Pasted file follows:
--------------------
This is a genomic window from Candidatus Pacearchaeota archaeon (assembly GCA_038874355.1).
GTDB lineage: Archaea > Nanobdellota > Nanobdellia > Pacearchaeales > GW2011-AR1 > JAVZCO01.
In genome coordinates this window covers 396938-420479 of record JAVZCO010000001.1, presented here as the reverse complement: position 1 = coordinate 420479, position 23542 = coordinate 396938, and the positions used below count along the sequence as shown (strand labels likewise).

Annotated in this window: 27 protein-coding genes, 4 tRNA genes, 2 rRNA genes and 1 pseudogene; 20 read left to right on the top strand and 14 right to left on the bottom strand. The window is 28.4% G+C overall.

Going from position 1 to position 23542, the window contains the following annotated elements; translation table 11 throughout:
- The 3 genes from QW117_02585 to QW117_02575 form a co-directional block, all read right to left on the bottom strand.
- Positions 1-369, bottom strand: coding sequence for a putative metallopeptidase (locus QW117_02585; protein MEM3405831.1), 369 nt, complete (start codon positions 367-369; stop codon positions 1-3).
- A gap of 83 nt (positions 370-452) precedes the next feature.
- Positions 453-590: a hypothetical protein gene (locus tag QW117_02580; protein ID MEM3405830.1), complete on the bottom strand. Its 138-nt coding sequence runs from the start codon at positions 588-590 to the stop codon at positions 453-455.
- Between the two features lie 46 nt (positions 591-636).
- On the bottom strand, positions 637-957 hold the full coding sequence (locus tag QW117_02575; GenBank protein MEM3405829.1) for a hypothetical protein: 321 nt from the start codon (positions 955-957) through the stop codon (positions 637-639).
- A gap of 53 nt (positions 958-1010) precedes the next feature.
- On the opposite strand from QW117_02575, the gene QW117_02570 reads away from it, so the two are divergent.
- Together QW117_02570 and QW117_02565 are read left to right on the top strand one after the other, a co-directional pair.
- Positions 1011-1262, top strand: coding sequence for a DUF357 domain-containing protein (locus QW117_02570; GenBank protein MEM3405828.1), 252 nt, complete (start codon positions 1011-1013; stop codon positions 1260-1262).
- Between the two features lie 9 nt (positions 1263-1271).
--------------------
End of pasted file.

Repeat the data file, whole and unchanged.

This is a genomic window from Candidatus Pacearchaeota archaeon (assembly GCA_038874355.1).
GTDB lineage: Archaea > Nanobdellota > Nanobdellia > Pacearchaeales > GW2011-AR1 > JAVZCO01.
In genome coordinates this window covers 396938-420479 of record JAVZCO010000001.1, presented here as the reverse complement: position 1 = coordinate 420479, position 23542 = coordinate 396938, and the positions used below count along the sequence as shown (strand labels likewise).

Annotated in this window: 27 protein-coding genes, 4 tRNA genes, 2 rRNA genes and 1 pseudogene; 20 read left to right on the top strand and 14 right to left on the bottom strand. The window is 28.4% G+C overall.

Going from position 1 to position 23542, the window contains the following annotated elements; translation table 11 throughout:
- The 3 genes from QW117_02585 to QW117_02575 form a co-directional block, all read right to left on the bottom strand.
- Positions 1-369, bottom strand: coding sequence for a putative metallopeptidase (locus QW117_02585; protein MEM3405831.1), 369 nt, complete (start codon positions 367-369; stop codon positions 1-3).
- A gap of 83 nt (positions 370-452) precedes the next feature.
- Positions 453-590: a hypothetical protein gene (locus tag QW117_02580; protein ID MEM3405830.1), complete on the bottom strand. Its 138-nt coding sequence runs from the start codon at positions 588-590 to the stop codon at positions 453-455.
- Between the two features lie 46 nt (positions 591-636).
- On the bottom strand, positions 637-957 hold the full coding sequence (locus tag QW117_02575; GenBank protein MEM3405829.1) for a hypothetical protein: 321 nt from the start codon (positions 955-957) through the stop codon (positions 637-639).
- A gap of 53 nt (positions 958-1010) precedes the next feature.
- On the opposite strand from QW117_02575, the gene QW117_02570 reads away from it, so the two are divergent.
- Together QW117_02570 and QW117_02565 are read left to right on the top strand one after the other, a co-directional pair.
- Positions 1011-1262, top strand: coding sequence for a DUF357 domain-containing protein (locus QW117_02570; GenBank protein MEM3405828.1), 252 nt, complete (start codon positions 1011-1013; stop codon positions 1260-1262).
- Between the two features lie 9 nt (positions 1263-1271).